The Walkman name has seen a lot of changes from the book-sized cassette decks that launched it to popularity in the 1980’s, to present day. Although music on the go has always been the Walkman’s primary selling point, 2005 saw the launch of the first Walkman phones, and since then, Sony has pushed the brand further and further from its old position as a one-trick pony by adding more features.
The latest Walkman phone, Sony Ericsson’s W902, keeps its musical traditional alive and well, but tacks on one feature that has kept even the most robust Walkman phones lagging behind the competition: a high-resolution camera. The 5-megapixel cam included in the W902 makes it the first Walkman that could feasibly serve as a respectable music player, phone and camera, without sacrificing much on any of the three.
From a design perspective, the W902 preserves much of the styling of its Walkman predecessors, right down to the classic candy bar shape. It does, however, pick up some diamond-pattern texture running discretely around its edges, and even more notably, controls that Sony calls “retro” style: They’ve been relocated to the side like an old Walkman cassette deck. Besides the fashion statement, it should also help users operate the W902 blindly in a pocket when using it as a music player, without accidentally mashing the phone functions.
Image Courtesy of Sony Ericsson
The phone’s centerpiece – its 5-megapixel eye – peers out from its back, with a much bigger footprint than the gem-like sensors that usually end up on smart phones. The phone’s pocket-cam DNA also shines through in its LED flash, discrete rear microphone, and edge-mounted shutter button, allowing users to snap photos while holding the device horizontally as they would a camera.
Image Courtesy of Sony Ericsson
Despite the extras, weight remains a reasonable 100 grams, and the whole package is only half an inch deep. Sony also managed to plant a 2.2-inch LCD with QVGA resolution on its face, a feature crucial for snapping photos without a conventional optical viewfinder.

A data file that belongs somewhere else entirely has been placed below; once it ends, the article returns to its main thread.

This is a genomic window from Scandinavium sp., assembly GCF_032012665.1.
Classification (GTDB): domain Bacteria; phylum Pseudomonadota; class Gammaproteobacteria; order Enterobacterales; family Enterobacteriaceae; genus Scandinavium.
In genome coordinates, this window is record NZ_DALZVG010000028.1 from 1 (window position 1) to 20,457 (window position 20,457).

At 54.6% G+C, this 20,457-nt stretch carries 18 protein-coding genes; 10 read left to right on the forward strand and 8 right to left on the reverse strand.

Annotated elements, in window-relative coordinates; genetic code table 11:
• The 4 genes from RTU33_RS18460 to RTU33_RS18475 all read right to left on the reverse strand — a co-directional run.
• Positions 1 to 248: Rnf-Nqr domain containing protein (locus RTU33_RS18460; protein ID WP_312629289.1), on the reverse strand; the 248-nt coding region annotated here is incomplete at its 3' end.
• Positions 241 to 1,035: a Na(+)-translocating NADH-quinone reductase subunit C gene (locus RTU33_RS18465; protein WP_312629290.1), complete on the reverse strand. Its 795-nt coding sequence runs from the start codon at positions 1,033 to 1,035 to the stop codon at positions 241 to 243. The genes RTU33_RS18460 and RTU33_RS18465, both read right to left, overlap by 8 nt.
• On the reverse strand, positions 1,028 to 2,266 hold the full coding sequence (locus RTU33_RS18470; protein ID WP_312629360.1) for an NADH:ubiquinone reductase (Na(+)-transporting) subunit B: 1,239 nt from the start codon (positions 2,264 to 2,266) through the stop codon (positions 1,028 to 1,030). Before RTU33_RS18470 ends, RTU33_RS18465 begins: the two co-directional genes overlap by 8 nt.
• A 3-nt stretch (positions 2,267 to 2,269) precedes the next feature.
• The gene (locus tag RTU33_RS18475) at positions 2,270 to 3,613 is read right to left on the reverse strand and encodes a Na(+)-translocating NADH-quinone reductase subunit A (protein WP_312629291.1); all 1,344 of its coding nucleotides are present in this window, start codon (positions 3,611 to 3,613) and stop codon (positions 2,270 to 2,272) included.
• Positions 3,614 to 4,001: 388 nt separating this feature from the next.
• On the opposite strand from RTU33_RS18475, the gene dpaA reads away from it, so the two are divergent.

Sound reproduction should receive a significant step up with the inclusion of Sony’s own HPM-77 headset. It features soft silicon ear pads for a snug fit to seal out background noise, a built-in mic, and one-button call control for taking calls in the middle of your tunes. Sony says it’s exceptionally good for delivering punchy bass – a quality we’ve come to expect from the company’s off-the-shelf ear buds. While the WPM-77 headset isn’t Sony’s top of the line, and the W902 won’t be the first Walkman to get it, it’s still a notch above the chintzy buds that many other manufacturers haphazardly toss in with their music phones.
Perhaps less impressive for its musical aspirations, the W902 will offer only 8GB of storage with an included Memory Stick Micro (M2) card. That’s only half of the storage found on the largest iPhone, and far less than the enormous capacities offered in hard-drive based PMPs. Bigger cards may boost that number in the future, but for the time being, it’s a potential hang up for music fans with serious collections.
We don’t yet know how much the W902 will run when it drops, but it will be appearing in the fourth quarter of 2008 in volcanic black, wine red and earth green, if that helps you plan. For Sony fans who have been waiting to ditch the Cybershots they carry alongside their phones, the W902 should be the perfect path to freeing up some pocket space. More information can be found at Sony’s Web site.